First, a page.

I have an unopened album — you know those vinyl discs we used to play on our stereos back in the last century – among my collection of local memorabilia.
The album is entitled “The Happy Two” and one of the duo is the man who put Canton on the map in the gospel world and an inductee into the Gospel Music Hall of Fame.
That man, Lee Roy Abernathy, had already made a name in music and cut an album with Columbia Records when at the age of 14 he and his family moved to Cherokee County so his father could find work at the Canton Cotton Mills.
Lee Roy learned to sing at the knee of his father, Dee Abernathy, a gospel songwriter who, along with his wife Clara, sang gospel music in rural North Georgia in the early 1900s.
At the age of 15, Lee Roy accompanied his father and his quartet when they recorded “I’m Redeemed” and “Don’t Forget to Pray” for RCA Victor.
In 1928 he began studying music at the Atlanta Conservatory, walking 49 miles each way for the next three years. He paid for his studies by going door-to-door in Canton and offering his services to teach piano lessons for 25 cents an hour.
When he was 19 he married his life partner, Louise Ammons. The two settled into life in the Canton Mill Village and the first piece of furniture they purchased for their new home was a piano.
In the 1930s Lee Roy began to write his first course of study for piano students.
During that time he and his father wrote several songs including “Won’t We Have a Good Time” and “My Labor Will Be Over.”
In 1936 he wrote a campaign song for Franklin Delano Roosevelt, “Good Times Are Coming Soon.”
Abernathy also wrote the “$3-Dollar Tag Song” for Eugene Talmadge’s campaign for Georgia governor, which became extremely popular.
The Canton resident toured with the USO during World War II. Also in the 1940s he introduced the first piano arrangements for gospel music.
In 1946 he joined the Homeland Harmony group and together they recorded a song he composed, “Everyone’s Going to Have a Good Time Up There.”
Under the name, “Gospel Boogie,” the song swept the country. Johnny Mathis, Pat Boone and Johnny Cash recorded the song around 1947.
In 1949 Abernathy joined forces with Shorty Bradford as the Happy Two and for seven years they did a top rated national television show at the WAGA studios in Atlanta.
In 1958 Abernathy ran for governor of Georgia, but did not win. During those years he also studied for a doctorate in music.
The record cover that I have has some thoughts about Abernathy written by the Rev. John C. Hamrick, who philosophizes about the reasons Lee Roy loved to perform for entertainment.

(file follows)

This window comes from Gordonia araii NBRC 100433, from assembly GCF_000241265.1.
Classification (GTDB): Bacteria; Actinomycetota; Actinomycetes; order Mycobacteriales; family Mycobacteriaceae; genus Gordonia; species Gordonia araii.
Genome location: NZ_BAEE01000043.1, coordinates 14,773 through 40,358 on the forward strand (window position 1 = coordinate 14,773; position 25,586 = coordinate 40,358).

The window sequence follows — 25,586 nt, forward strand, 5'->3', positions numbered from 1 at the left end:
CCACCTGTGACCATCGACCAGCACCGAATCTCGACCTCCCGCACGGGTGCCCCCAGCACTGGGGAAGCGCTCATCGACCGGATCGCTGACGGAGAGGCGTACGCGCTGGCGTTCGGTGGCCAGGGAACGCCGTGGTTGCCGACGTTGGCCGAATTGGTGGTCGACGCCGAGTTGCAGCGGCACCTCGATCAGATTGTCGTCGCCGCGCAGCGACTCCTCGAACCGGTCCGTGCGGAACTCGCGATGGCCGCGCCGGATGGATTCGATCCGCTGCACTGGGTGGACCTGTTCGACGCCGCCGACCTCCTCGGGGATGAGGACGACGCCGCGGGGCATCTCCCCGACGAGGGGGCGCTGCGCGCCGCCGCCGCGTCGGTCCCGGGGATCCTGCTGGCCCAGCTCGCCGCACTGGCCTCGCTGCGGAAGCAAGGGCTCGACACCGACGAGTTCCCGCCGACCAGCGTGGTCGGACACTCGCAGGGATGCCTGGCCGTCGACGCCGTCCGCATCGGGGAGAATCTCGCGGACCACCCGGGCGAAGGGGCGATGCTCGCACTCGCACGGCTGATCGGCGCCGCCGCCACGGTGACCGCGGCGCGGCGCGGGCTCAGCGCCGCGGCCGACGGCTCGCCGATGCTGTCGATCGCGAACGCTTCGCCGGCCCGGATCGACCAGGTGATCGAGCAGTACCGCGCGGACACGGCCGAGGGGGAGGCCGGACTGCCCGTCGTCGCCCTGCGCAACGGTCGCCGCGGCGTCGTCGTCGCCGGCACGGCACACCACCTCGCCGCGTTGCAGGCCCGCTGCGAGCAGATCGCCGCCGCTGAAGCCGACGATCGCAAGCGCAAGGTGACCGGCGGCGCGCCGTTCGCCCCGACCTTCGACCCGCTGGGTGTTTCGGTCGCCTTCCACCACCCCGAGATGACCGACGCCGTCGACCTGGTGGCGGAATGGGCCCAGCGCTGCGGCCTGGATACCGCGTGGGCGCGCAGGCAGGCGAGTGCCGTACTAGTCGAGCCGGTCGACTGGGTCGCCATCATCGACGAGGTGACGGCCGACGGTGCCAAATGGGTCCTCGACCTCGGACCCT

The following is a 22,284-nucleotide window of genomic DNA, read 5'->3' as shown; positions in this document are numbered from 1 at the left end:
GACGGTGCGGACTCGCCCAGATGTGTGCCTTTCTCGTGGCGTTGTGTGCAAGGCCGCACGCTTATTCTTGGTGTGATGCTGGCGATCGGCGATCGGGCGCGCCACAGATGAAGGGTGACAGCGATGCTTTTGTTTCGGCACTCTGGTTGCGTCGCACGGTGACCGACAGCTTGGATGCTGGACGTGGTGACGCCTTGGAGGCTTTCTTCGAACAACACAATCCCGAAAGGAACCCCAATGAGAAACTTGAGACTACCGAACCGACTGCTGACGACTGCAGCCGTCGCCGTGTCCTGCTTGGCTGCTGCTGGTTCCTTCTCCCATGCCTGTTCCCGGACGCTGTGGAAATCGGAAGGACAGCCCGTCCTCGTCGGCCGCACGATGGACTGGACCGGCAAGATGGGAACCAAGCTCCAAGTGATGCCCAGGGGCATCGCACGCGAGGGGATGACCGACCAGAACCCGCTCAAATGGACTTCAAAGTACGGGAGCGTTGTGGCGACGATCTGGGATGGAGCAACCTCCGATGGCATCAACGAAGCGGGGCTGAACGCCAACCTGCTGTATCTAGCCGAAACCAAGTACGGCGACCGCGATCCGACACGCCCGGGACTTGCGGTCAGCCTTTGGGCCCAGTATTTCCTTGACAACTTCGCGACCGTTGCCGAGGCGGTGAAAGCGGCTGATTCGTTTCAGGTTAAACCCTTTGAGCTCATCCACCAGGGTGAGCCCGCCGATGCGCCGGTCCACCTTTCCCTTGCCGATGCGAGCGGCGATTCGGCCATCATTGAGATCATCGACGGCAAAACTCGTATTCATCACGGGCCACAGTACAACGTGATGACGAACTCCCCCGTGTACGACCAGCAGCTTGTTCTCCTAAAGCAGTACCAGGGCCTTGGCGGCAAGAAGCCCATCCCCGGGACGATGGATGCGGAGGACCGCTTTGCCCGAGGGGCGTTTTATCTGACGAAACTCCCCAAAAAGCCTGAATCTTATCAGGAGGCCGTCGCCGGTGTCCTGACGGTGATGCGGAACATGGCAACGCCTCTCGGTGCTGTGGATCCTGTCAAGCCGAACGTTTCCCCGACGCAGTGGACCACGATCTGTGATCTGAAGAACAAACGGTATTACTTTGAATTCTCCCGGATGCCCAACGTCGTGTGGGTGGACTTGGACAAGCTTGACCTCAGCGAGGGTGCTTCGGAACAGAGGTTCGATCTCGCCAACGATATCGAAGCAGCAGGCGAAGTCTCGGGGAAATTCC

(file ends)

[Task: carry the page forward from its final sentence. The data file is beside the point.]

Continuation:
“After traveling over 3 million miles in 35 years on the road, I asked Mr. Abernathy (he likes to be called Lee Roy) how he arrived at the word entertainment instead of gospel.”
Hamrick said that Lee Roy’s answer “struck me good.”
Lee Roy said, “When I was saved I gave up all the things I was sorry for, all the things I carried a long face about, all the things that made me sorry for myself, and became whatever I am. A musician, an entertainer or a teacher, none of these things interfere with my sincere desire to make people happy. Sad songs are the greatest detriment to gospel music. Sing no sad songs for me.”
Abernathy said that the message that gospel brings, meaning Good News, means a good time in the Lord.
“A Christian quickly recognizes another, so sing and be happy or cry and be sad, you alone can decide this after knowing Christ as your personal savior.”
There is a lot more to know about Lee Roy Abernathy. For those who would like to learn more about his remarkable life, the Cherokee County Historical Society has a temporary exhibit about Abernathy at the Cherokee County History Museum through July 20. The exhibit is free and open to the public at 100 North Street in Canton. Check rockbarn.org for more information and times.
To hear Abernathy’s music, the Historical Society is hosting a tribute concert to this amazing man on Sunday, July 14 at 3 p.m. at the Rock Barn in Canton. His legendary Southern Gospel music will be performed by the Cagle family. To purchase tickets, go to the Historical Society website.
Lee Roy Abernathy is a Cherokee County treasure who should be remembered and cherished as part of our special history.